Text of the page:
A PLAN has been devised for economic and social growth in Southland – with a particular focus on improving Bluff.
Southland’s regional development agency, Great South, formulated the Southland Murihiku Destination Strategy 2019-2029, which would use tourism as a tool for helping grow both population and social and economic well-being.
Two main goals were set: to reach $1 billion visitor spend by 2025 and to grow overnight visitation to 1.3 million by 2029.
Several items revolved around Bluff in the “tier one high-priority investment projects”. These were a Bluff Southern Marine Discovery Centre, Bluff Ferry Terminal Tourism Development Hub, boutique regional accommodation, Maruawai Precinct Development and options for Milford Sound.
Other recommended actions included a focus on major events, experiences such as through Dark Skies Interpretive Centre, infrastructure and transport, as well as a focus on sustainability such as Freedom Camping Policy and wildlife management.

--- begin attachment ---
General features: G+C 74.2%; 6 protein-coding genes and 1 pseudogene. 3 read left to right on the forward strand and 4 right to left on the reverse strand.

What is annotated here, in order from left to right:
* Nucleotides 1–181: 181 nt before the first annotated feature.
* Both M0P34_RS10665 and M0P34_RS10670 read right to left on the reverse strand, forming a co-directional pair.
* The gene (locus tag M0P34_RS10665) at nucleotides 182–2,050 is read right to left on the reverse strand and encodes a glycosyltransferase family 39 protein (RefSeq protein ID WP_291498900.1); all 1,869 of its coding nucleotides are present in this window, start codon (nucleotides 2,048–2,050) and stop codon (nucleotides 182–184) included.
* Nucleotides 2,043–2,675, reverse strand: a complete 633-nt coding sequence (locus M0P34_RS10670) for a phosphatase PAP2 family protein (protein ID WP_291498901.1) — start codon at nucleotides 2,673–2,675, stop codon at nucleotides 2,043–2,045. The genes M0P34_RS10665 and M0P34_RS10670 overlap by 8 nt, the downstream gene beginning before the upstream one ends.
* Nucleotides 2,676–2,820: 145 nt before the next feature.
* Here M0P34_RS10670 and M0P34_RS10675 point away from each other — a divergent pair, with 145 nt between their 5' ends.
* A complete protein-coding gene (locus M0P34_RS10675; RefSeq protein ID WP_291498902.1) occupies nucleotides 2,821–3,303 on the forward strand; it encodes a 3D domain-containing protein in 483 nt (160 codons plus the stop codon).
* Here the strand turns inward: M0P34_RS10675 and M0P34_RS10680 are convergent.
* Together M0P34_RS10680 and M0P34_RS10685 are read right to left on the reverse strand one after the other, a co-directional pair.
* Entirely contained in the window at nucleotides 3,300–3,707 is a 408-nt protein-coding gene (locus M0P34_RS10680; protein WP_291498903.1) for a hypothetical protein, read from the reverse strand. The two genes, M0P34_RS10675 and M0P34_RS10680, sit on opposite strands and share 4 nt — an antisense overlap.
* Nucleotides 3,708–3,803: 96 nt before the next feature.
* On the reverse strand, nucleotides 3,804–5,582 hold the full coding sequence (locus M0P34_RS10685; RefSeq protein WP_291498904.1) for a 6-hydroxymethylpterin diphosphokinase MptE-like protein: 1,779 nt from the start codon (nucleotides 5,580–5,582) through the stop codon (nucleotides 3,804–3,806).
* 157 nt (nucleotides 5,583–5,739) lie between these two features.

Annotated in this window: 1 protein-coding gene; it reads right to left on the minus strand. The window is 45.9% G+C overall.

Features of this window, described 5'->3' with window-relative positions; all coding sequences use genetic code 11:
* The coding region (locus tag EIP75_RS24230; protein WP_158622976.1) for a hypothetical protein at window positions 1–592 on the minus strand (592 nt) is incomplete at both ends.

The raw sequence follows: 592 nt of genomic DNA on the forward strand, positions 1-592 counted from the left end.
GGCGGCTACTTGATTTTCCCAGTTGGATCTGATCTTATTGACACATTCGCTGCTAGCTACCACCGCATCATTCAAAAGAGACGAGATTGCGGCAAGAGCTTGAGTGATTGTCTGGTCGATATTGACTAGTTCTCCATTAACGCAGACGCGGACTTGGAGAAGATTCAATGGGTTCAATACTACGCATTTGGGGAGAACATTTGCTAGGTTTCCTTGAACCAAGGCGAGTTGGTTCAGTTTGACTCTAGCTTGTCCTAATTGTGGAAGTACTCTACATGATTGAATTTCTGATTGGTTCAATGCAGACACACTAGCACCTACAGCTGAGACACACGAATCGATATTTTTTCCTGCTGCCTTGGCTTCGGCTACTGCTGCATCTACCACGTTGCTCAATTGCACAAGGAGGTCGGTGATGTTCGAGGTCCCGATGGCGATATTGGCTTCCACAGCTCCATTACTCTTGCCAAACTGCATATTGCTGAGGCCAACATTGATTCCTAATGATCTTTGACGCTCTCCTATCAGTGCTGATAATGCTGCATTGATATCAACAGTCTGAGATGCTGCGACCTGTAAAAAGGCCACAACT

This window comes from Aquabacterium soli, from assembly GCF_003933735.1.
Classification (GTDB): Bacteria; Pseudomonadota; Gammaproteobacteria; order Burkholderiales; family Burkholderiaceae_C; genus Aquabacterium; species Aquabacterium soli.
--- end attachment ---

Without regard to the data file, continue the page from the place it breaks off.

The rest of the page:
At a breakfast held for the strategy launch, Great South board chairman Ian Collier said the region represented “the stern of the waka”, and Bluff Hill being the stern.
“It is not the end of State Highway 1, it’s the bloody beginning of SH1 and it’s about time everyone understood that.”
He said their job at Great South was not to develop the economy – that was down to business, commerce and communities.
“We’re here to support and facilitate that.”
Chief executive Ann Lockhart said the ongoing plan for Great South was to diversify the economy and assist with the transition to a low-emission economy.
Part of the strategy for economic diversity offered opportunities within the film industry and aquaculture.
“As you all know, we’ve had a number of movies filmed here, I’m pretty sure that with the $1.5 billion TV series of Lord of the Rings, Southland will be well placed for contribution there.”